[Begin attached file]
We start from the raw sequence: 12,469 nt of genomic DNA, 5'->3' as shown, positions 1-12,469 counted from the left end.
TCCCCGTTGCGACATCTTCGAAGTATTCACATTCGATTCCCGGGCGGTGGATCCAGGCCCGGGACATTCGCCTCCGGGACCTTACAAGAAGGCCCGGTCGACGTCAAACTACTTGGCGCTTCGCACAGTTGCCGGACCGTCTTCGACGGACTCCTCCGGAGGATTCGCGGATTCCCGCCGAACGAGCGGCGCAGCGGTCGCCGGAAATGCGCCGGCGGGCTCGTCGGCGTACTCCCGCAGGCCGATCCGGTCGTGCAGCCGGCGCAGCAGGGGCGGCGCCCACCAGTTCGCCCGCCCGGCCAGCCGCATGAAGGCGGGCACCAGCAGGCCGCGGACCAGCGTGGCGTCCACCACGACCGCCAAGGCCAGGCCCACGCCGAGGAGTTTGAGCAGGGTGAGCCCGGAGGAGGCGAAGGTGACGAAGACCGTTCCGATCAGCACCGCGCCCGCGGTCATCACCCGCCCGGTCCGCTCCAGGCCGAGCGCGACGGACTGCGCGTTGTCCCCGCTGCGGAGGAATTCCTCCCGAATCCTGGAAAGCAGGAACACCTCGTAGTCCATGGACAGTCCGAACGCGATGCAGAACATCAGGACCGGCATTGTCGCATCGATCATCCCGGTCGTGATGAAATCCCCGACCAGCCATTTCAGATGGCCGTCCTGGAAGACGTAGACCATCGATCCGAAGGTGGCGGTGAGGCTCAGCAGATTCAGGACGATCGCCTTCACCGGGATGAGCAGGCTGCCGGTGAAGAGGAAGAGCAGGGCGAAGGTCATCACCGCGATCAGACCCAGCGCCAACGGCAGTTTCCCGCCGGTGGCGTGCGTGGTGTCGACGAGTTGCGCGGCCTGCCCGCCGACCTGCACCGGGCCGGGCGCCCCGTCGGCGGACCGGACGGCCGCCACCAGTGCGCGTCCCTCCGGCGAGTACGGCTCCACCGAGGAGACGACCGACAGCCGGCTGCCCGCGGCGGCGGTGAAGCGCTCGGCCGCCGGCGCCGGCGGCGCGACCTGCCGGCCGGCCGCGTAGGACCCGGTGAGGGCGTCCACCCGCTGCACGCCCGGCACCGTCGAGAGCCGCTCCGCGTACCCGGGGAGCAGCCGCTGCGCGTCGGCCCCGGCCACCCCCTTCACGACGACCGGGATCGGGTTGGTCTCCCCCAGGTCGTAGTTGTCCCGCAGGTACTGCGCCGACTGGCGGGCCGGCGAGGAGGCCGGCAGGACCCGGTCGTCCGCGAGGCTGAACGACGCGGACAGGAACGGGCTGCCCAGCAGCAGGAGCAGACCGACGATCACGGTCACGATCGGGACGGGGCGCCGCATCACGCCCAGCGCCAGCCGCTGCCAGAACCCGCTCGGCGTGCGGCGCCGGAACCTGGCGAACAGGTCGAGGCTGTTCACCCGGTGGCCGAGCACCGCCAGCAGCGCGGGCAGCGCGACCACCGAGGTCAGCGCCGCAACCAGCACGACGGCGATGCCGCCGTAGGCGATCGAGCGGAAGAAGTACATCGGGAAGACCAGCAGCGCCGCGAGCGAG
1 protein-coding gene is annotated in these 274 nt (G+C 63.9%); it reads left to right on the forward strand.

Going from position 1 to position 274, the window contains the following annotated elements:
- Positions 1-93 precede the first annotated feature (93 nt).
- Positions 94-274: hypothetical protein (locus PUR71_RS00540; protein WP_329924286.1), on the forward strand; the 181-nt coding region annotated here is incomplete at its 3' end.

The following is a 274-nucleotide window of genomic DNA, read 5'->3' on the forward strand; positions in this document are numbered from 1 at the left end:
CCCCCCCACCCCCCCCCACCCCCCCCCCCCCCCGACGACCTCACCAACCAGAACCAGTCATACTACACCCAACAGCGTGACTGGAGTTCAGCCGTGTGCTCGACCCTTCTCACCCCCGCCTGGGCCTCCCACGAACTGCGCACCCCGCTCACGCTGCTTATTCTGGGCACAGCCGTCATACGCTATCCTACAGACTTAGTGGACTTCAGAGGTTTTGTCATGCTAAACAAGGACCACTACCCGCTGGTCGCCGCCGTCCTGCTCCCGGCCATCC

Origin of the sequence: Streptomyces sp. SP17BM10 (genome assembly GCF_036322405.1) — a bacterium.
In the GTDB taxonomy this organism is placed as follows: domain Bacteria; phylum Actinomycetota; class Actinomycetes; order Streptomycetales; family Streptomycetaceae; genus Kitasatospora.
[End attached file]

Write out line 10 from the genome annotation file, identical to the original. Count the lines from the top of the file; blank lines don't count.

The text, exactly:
In the GTDB taxonomy this organism is placed as follows: domain Bacteria; phylum Actinomycetota; class Actinomycetes; order Streptomycetales; family Streptomycetaceae; genus Kitasatospora.